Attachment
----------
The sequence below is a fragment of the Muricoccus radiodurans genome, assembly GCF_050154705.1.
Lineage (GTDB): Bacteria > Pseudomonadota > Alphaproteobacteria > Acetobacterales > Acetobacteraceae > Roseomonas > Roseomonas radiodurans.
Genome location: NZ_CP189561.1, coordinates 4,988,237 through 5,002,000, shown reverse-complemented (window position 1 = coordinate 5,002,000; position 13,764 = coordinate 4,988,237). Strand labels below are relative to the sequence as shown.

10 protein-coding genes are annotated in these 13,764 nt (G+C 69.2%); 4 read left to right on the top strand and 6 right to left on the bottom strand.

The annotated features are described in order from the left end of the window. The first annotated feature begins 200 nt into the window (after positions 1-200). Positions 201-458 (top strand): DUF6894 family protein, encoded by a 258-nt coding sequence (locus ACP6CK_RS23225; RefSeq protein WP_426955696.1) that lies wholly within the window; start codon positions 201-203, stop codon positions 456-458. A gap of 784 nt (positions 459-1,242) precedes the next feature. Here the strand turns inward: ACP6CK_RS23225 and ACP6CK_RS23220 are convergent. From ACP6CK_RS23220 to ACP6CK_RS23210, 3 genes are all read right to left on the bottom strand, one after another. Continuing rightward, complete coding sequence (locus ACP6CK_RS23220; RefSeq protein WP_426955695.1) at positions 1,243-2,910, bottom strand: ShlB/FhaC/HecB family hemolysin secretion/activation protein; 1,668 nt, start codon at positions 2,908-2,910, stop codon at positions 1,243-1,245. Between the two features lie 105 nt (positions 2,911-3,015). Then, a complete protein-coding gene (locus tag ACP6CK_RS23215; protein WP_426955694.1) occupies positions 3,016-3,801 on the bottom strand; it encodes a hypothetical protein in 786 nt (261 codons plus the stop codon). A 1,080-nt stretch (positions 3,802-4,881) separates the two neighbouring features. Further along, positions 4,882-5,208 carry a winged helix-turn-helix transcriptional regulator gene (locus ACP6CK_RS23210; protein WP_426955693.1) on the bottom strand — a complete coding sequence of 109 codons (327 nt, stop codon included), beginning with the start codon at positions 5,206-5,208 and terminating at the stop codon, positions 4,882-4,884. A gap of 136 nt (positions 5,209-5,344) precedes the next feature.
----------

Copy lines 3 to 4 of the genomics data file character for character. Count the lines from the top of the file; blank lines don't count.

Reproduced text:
Genome location: NZ_CP189561.1, coordinates 4,988,237 through 5,002,000, shown reverse-complemented (window position 1 = coordinate 5,002,000; position 13,764 = coordinate 4,988,237). Strand labels below are relative to the sequence as shown.

10 protein-coding genes are annotated in these 13,764 nt (G+C 69.2%); 4 read left to right on the top strand and 6 right to left on the bottom strand.